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Contrary to many people’s expectations, the U.S. Supreme Court did not issue any orders last Friday or today in any of the four challenges to a provision of the so-called Defense of Marriage Act (DOMA), in the Hollingsworth v. Perry case challenging California’s Proposition 8, or in Brewer v. Diaz (Lambda Legal’s case that has preserved domestic partner health insurance coverage for families of lesbian and gay Arizona state employees). The next time we may hear from the Court about what it plans to do regarding these cases is this coming Friday, December 7.
The Court generally doesn’t explain the reason for delays in issuing orders. While some people are understandably feeling frustrated with the delays given all that is riding on these lawsuits, it should be recognized that the Court’s decisions about which case or cases to hear right now involve a good deal of complexity. The main issue in the DOMA challenges is the same: whether DOMA violates the Constitution's guarantee of equality for the federal government to discriminate against same-sex couples by treating them as single, while recognizing all other validly entered marriages. However, the particular federal programs involved in each case are somewhat different, and there are numerous procedural questions posed by the eight petitions for review that have been filed by the various parties in those suits.
Justice Kagan needs to decide whether to recuse herself from GLAD’s Gill v. OPM case. The ACLU’s Windsor v. United States case involves the additional wrinkle of how New York treats marriages entered in Canada. Lambda Legal’s Golinski v. OPM case, GLAD’s Pedersen v. OPM case, and Windsor, all came to the Supreme Court in an unusual way—with requests for review having been filed before decisions from the intermediate appellate courts were issued. And there have been questions raised about the right of various parties to ask for Supreme Court review because of who the party asking is or because that party won below.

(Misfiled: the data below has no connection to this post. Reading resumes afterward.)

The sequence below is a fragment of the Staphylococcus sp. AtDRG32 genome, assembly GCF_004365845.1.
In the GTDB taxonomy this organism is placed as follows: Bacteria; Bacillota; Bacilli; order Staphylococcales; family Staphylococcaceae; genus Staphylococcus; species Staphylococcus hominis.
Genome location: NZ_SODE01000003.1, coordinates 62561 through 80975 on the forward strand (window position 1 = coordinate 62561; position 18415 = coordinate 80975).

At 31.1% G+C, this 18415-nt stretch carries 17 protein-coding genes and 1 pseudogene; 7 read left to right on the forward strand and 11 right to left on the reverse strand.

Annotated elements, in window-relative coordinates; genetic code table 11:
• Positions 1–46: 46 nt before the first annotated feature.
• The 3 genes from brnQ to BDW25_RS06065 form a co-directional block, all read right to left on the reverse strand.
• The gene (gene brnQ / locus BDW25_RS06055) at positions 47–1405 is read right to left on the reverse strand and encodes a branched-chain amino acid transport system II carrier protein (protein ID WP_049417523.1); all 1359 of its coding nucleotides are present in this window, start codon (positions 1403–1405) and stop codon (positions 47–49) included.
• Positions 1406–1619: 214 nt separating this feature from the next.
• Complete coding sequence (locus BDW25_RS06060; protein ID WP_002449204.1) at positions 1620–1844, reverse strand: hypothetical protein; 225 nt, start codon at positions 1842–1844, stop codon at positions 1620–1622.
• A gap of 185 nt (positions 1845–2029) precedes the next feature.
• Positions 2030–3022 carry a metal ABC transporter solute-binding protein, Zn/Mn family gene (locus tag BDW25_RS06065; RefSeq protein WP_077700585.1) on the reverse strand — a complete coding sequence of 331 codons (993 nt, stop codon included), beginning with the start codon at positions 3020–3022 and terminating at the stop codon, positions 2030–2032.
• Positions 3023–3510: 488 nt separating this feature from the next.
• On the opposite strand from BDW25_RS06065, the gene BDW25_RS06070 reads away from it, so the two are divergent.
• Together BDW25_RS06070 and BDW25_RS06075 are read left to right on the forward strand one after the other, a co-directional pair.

The Supreme Court has to decide not only which challenge to DOMA to hear, but also whether to hear the Perry or Diaz cases now, or wait until after a DOMA case is decided. Although the questions in these two cases are different from the DOMA challenges, a decision in a DOMA case that laws that discriminate based on sexual orientation should be given heightened scrutiny by the courts and presumed unconstitutional could make the Perry and Diaz cases easier to decide, and the Court might choose to hold one or both of those cases for that reason. If Perry is to be considered now, the justices may direct the parties to brief only the narrow ground decided by the Ninth Circuit that involves the unusual circumstances of California’s marriage ban or broader grounds as well, in addition to the question of whether or not the proponents of Prop 8 have the right to appeal. In Diaz, the Court needs to consider whether to get involved at this point (wading in on whether a preliminary injunction was properly issued keeping insurance coverage in place while the case proceeds), when the case is not yet fully resolved at the trial court.
All of these questions about which case or cases to hear now will have significant implications for the outcomes. Thus, what might seem a simple decision is actually not so simple after all. And so we wait…
To read the Lambda Legal blog, click HERE.